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Scottish Towns-Cities / Writings · 18 December 2022

Scottish Towns-Cities.(Newton)

Newton Mearns (ScotsThe MearnsScottish GaelicBaile Ùr na Maoirne [ˈpalə ˈuːɾ nə ˈmɯːrˠɲə]) is a suburban town and the largest settlement in East RenfrewshireScotland. It lies 7 miles (11 km) southwest of Glasgow City Centre on the main road to Ayrshire, 410 feet (125 m) above sea level. It has a population of approximately 26,993, stretching from Whitecraigs and Kirkhill in the northeast to Maidenhill in the southeast, to Westacres and Greenlaw in the west and Capelrig/Patterton in the northwest.

It is part of the Greater Glasgow conurbation. Its name derives from being a new town of the Mearns (from Scottish Gaelic “a’ Mhaoirne” meaning a stewartry).

History

Until the 20th century, the land around Newton Mearns was primarily agricultural. Ownership passed from the Pollocks (whose name is perpetuated in the nearby Glasgow housing estate of Pollok) to the Maxwells of Caerlaverock around 1300. It then passed to the Maxwells of Nether Pollok in 1648 and then the Stewarts of Blackhall in 1660. A new turnpike road from Eastwood Toll, now the main Ayr Road, was constructed in 1832. By the end of the 18th century quarrying had developed and more importantly numerous textile mills and finishing works became established availing themselves of the numerous rivers and lochs for water supply. The 1893 ‘Ordnance Gazetteer of Scotland’ describes it as “pleasantly situated on a rising ground 410 feet above sea-level”. It also reveals that it was a ‘burgh of barony‘ which bestowed the right to hold a weekly market and two annual fairs. However, the Gazetteer also describes the village as being only a “single street on the Glasgow and Kilmarnock highroad”.

From the early 20th century, with the introduction of improved roads and railways to the area, it gradually became a growing commuter suburb of Glasgow. In the 1930s, between speculative and local authority housing ventures, a further 6,000 houses were added to the area and after a lull during the war years, in the 1950s, house building began again in earnest. Unfortunately, the old core village suffered neglect during and after World War II and was all but derelict by the 1960s. It was purchased and turned into a shopping centre which was later to become ‘The Avenue at Mearns’ in 1990.

Historical buildings in the area include the 15th century Mearns Castle, Greenbank House owned by the National Trust for Scotland (just inside neighbouring Clarkston) and the 1813 Mearns Kirk.

Pollok Castle

Glasgow University Archaeological Research Division (GUARD) undertook work on the Pollok Castle site, and history in 2000.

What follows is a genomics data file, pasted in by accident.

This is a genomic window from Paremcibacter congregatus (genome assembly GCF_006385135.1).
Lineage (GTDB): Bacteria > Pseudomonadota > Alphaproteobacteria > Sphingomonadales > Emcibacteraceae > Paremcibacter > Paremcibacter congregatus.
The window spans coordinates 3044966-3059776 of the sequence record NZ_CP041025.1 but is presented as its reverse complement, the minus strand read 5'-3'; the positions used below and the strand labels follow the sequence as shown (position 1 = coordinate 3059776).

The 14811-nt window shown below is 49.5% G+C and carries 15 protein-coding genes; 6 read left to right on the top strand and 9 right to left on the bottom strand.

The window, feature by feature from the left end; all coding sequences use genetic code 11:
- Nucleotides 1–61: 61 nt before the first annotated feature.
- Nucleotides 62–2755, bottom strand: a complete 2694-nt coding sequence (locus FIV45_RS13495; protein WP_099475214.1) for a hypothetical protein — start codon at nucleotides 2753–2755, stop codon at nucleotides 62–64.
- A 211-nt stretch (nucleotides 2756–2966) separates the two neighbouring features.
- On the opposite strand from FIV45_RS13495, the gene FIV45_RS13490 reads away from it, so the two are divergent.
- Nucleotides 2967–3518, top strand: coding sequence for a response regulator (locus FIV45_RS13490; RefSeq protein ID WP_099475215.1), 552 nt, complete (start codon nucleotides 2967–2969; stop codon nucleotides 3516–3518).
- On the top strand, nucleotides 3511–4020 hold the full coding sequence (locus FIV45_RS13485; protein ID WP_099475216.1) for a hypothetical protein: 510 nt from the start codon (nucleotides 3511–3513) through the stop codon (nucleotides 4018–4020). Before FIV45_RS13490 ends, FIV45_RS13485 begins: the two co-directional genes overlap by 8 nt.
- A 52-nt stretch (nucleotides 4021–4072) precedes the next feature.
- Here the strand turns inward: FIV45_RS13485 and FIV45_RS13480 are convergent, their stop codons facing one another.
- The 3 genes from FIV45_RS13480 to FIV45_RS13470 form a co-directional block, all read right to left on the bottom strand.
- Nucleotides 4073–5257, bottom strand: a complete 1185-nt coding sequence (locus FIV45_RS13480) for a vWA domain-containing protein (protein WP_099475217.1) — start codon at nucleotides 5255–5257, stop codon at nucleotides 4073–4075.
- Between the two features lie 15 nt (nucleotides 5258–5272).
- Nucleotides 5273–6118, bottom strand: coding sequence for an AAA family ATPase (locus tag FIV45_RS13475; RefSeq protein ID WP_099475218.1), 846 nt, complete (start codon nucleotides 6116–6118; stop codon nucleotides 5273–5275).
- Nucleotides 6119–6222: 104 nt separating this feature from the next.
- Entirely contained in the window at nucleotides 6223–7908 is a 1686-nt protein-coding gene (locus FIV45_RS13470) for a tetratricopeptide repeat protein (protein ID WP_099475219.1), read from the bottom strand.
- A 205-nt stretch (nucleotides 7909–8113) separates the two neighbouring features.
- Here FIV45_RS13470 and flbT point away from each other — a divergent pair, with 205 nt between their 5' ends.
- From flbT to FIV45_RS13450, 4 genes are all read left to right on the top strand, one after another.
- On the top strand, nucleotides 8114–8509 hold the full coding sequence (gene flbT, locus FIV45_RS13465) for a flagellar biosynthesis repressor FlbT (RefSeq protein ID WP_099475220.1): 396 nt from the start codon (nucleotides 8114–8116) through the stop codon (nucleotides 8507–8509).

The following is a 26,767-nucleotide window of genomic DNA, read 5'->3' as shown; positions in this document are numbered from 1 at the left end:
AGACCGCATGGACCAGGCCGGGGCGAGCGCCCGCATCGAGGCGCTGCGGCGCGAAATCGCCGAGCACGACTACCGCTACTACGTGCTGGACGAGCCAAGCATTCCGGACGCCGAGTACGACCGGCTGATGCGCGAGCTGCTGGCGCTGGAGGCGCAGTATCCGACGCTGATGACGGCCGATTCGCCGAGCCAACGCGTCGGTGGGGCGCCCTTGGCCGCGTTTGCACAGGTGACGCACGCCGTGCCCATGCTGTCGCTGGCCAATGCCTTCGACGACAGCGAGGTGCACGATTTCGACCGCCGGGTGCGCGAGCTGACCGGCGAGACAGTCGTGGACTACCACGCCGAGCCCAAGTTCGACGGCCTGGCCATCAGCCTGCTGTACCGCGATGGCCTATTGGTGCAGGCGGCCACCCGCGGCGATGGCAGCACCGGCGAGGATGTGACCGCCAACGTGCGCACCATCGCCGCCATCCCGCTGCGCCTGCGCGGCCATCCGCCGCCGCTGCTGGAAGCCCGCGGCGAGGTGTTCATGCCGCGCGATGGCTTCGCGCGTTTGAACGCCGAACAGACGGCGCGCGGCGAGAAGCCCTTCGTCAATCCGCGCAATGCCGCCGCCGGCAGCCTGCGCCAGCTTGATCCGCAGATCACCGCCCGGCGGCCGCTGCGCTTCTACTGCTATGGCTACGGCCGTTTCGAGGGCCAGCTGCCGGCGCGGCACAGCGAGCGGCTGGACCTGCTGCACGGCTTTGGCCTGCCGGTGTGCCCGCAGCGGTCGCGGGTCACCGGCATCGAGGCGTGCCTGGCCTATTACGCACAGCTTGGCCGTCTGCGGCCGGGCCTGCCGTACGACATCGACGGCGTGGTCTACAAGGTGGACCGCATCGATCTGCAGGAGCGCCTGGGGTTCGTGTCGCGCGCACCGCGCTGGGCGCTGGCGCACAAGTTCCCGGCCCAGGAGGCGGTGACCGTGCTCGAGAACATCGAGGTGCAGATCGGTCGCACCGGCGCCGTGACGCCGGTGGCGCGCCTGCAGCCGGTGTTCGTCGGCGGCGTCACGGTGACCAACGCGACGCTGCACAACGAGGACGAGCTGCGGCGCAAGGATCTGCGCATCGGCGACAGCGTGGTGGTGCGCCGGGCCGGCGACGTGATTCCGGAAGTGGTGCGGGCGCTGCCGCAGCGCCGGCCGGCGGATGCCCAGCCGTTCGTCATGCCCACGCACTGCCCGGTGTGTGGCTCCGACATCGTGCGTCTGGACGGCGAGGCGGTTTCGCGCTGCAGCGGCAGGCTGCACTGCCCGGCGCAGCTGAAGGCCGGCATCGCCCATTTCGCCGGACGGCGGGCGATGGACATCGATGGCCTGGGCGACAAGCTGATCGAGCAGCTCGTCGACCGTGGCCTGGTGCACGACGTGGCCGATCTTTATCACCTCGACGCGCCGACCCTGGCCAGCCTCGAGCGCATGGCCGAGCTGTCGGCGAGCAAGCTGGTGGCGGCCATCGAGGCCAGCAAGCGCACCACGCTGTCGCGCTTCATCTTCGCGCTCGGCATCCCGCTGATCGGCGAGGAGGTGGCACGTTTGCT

Pollok Castle, built 2003

The castle appears to be noted by Pont’s sixteenth-century map. The castle was demolished and rebuilt as a large stately house 1686 by Sir Robert Pollok. It was completely destroyed by fire in 1882 (after remaining empty for some while) and then rebuilt again shortly after in the Scottish Baronial style. It was finally abandoned in the 1940s and fell into ruin. Some of the ruins were dynamited in the 1970s and a large prefabricated house erected on the castle foundations. The prefabricated house was removed and the site cleared in the early 1990s, and the castle was again rebuilt in 2003, in the Scottish Adam style. Some of the original foundations and castle walls remain.

Governance

At national level, Newton Mearns forms part of the Eastwood constituency (since renamed to its original name of East Renfrewshire), and historically, it was one of Scotland’s safest Conservative seats in the Parliament of the United Kingdom. From the 1997 general election, when Barrhead and Neilston were added to the constituency, until 2015 the seat was held by Labour. In the 2015 election it was gained represented by the SNP‘s Kirsten Oswald, but in 2017 general election it was gained by the Conservative Paul Masterton. Oswald regained the seat in the 2019 general election.

Newton Mearns forms part of the Eastwood constituency in the Scottish Parliament. The seat was held by Labour’s Ken Macintosh from 1999, when the parliament reconvened, until 2016. In 2016, Jackson Carlaw MSP, won the seat for the Conservatives.

Following the breakup of Strathclyde Regional Council in 1996, Newton Mearns became part of the new East Renfrewshire Council area.

On more than one occasion, Glasgow City Council has applied to the Local Government Boundary Commission for Scotland to have Newton Mearns re-allocated to its control.

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